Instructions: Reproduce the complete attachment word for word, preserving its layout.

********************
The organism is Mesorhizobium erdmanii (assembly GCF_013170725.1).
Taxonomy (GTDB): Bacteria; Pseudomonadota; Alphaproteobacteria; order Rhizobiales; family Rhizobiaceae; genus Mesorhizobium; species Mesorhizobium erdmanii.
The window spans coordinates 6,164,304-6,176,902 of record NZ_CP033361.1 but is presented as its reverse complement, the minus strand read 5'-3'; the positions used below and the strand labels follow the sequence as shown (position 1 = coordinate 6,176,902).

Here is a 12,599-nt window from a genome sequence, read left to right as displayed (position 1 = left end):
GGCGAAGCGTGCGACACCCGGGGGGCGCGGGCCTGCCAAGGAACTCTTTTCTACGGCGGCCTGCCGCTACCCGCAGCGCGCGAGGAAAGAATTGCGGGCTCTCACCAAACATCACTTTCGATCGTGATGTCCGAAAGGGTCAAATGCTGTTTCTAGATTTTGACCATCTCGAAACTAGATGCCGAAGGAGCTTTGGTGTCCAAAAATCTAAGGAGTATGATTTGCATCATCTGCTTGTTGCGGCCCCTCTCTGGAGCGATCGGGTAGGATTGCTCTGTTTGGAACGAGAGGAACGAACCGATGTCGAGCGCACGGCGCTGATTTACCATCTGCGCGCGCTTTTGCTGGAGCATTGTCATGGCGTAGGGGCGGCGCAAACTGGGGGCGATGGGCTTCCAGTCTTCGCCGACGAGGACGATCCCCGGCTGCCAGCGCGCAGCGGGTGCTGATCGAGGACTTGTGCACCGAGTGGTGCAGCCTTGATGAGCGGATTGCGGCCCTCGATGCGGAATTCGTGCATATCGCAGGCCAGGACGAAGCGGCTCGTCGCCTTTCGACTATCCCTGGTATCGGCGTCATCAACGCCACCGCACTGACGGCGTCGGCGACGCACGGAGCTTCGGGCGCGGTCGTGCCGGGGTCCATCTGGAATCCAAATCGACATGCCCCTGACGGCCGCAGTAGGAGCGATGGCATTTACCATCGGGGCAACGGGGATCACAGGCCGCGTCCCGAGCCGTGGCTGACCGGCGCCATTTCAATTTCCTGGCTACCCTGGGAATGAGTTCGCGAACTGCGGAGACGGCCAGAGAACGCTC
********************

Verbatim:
The organism is Mesorhizobium erdmanii (assembly GCF_013170725.1).
Taxonomy (GTDB): Bacteria; Pseudomonadota; Alphaproteobacteria; order Rhizobiales; family Rhizobiaceae; genus Mesorhizobium; species Mesorhizobium erdmanii.
The window spans coordinates 6,164,304-6,176,902 of record NZ_CP033361.1 but is presented as its reverse complement, the minus strand read 5'-3'; the positions used below and the strand labels follow the sequence as shown (position 1 = coordinate 6,176,902).

Here is a 12,599-nt window from a genome sequence, read left to right as displayed (position 1 = left end):
GGCGAAGCGTGCGACACCCGGGGGGCGCGGGCCTGCCAAGGAACTCTTTTCTACGGCGGCCTGCCGCTACCCGCAGCGCGCGAGGAAAGAATTGCGGGCTCTCACCAAACATCACTTTCGATCGTGATGTCCGAAAGGGTCAAATGCTGTTTCTAGATTTTGACCATCTCGAAACTAGATGCCGAAGGAGCTTTGGTGTCCAAAAATCTAAGGAGTATGATTTGCATCATCTGCTTGTTGCGGCCCCTCTCTGGAGCGATCGGGTAGGATTGCTCTGTTTGGAACGAGAGGAACGAACCGATGTCGAGCGCACGGCGCTGATTTACCATCTGCGCGCGCTTTTGCTGGAGCATTGTCATGGCGTAGGGGCGGCGCAAACTGGGGGCGATGGGCTTCCAGTCTTCGCCGACGAGGACGATCCCCGGCTGCCAGCGCGCAGCGGGTGCTGATCGAGGACTTGTGCACCGAGTGGTGCAGCCTTGATGAGCGGATTGCGGCCCTCGATGCGGAATTCGTGCATATCGCAGGCCAGGACGAAGCGGCTCGTCGCCTTTCGACTATCCCTGGTATCGGCGTCATCAACGCCACCGCACTGACGGCGTCGGCGACGCACGGAGCTTCGGGCGCGGTCGTGCCGGGGTCCATCTGGAATCCAAATCGACATGCCCCTGACGGCCGCAGTAGGAGCGATGGCATTTACCATCGGGGCAACGGGGATCACAGGCCGCGTCCCGAGCCGTGGCTGACCGGCGCCATTTCAATTTCCTGGCTACCCTGGGAATGAGTTCGCGAACTGCGGAGACGGCCAGAGAACGCTC